A plaque remaining from the Big Apple Night Club at West 135th Street and Seventh Avenue in Harlem.

Above, a 1934 plaque from the Big Apple Night Club at West 135th Street and Seventh Avenue in Harlem. Discarded as trash in 2006.

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Entry from February 06, 2011
“Gold is the money of kings; silver of gentlemen; barter of peasants; debt is the money of slaves”

“Gold is the money of kings; silver is the money of gentlemen; barter is the money of peasants; but debt is the money of slaves,” wrote Norm Franz in his book Money and Wealth in the New Millennium (2001). The word “currency” sometimes replaces “money” when this is cited, to become “Gold is the currency of kings...” The quotation has been frequently used in the literature and in videos of gold sellers.

United States Senator James John Ingalls (1833-1900), of Kansas, said in the 1870s, “Gold is the money of monarchs.” “Gold is the money of kings” has been cited in print since at least 1891. Norm Franz, however, appears to have been the first to add “silver,” “barter” and “debt” to the “gold” saying.


Google Books
15 January 1889, The Silver Dollar (Cleveland, OH), pg. 4, col. 1:
SENATOR INGALLS ON MONEY.
No enduring fabric of national prosperity can be builded on gold. Gold is the money of monarchs; kings covet it; the exchanges of nations are effected by it. Its tendency is to accumulate in vast masses at the commercial centers, and to move from kingdom to kingdom in such volumes as to unsettle values, as to disturb the finances of the world. It is the instrument of gamblers and speculators, and the idol of the miser and the thief.

8 June 1891, Cleveland (OH) Plain Dealer, “Miners Furnish the Money,” pg. 4, col. 3: 
Gold is the money of kings of banks and the rich; silver is the money of the people, the great consuming classes the world over, and their rights, their needs and their currency cannot, and should not, be ignored. There is not gold enough in all the world on which to do the business of the world.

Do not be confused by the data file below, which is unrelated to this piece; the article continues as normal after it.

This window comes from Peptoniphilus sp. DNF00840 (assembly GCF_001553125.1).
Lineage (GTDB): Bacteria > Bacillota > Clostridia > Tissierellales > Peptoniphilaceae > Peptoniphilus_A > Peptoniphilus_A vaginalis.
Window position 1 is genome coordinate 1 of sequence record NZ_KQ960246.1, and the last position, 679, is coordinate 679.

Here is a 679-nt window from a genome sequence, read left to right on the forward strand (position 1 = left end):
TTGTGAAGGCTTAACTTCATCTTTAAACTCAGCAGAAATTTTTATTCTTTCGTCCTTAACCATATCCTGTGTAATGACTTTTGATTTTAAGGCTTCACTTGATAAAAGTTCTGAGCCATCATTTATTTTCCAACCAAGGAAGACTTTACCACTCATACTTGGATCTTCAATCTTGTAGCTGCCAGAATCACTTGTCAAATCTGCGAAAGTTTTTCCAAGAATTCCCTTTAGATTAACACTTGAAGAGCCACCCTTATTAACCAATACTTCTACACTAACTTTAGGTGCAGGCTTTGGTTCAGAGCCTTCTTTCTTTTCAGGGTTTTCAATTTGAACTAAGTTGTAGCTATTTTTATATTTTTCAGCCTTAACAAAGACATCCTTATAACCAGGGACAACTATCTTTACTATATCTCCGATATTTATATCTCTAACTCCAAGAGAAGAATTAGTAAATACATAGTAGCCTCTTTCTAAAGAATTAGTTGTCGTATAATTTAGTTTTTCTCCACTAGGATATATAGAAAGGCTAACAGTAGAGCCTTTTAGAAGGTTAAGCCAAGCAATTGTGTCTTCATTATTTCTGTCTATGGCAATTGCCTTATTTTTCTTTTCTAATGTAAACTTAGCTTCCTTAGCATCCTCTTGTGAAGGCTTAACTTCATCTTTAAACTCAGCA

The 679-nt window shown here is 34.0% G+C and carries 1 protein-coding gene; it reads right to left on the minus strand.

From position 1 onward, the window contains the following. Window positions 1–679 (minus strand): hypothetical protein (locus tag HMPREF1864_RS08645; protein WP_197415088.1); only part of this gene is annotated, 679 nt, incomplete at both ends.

23 January 1897, Kalamazoo (MI) Gazette, “Silver and Gold” poem, pg. 4, col. 2:
Silver belongs to the masses
And gold is the money of kings!
-- GEORGE WILMOT HARRIS.

WhiteStone Press
About the Author
Norm Franz is a former monetary economist and investment company president with an extensive background in business development and consumer finance. Also an ordained minister and international Bible teacher, he is a noted authority on what the Bible says about money and investments in the last days. His proven biblical insights concerning the problems plaguing the global economy have made him a prophetic voice to business, government, and church leaders worldwide. Norm travels extensively and conducts financial seminars that help people invest in a biblical manner.

Money & Wealth in the New Millennium (Book)
An easy-to-read exposé that explains the global economic crises from a biblical perspective with the grace and balance of God’s Spirit. It also provides real answers for overcoming the great financial shaking of the last days.

OCLC WorldCat record
Money & wealth in the new millennium : a prophetic guide to the new world economic order
Author: Norm Franz
Publisher: [United States] : WhiteStone Press, ©2001.
Edition/Format:  Book : English

Economic Collapse
Norm Franz on gold and debt
September 29, 2009
“Gold is the money of kings; silver is the money of gentlemen; barter is the money of peasants; but debt is the money of slaves.”
-- Norm Franz (”Money and Wealth in the New Millennium”, 2001, Whitestonepress, page 154).

Zero Hedge
Future Money Trends On Why Gold Is The Money Of Kings, And Debt Is The Money Of Slaves
Submitted by Tyler Durden on 02/05/2011 14:14 -0500
The folks at Future Money Trends have released another comprehensive video clip which summarizes the key aspects of the gold price thesis (which should be all too clear to our readers, who have been following it since $800). At 6 minutes long, virtually anyone can afford to take the time and hear it out, which we certainly urge now that we once again have increasing chatter that QE3 is around the corner (those $4 trillion in deficit funding pieces of paper won’t monetize themselves).

Posted by Barry Popik
New York CityBanking/Finance/Insurance • (0) Comments • Sunday, February 06, 2011 • Permalink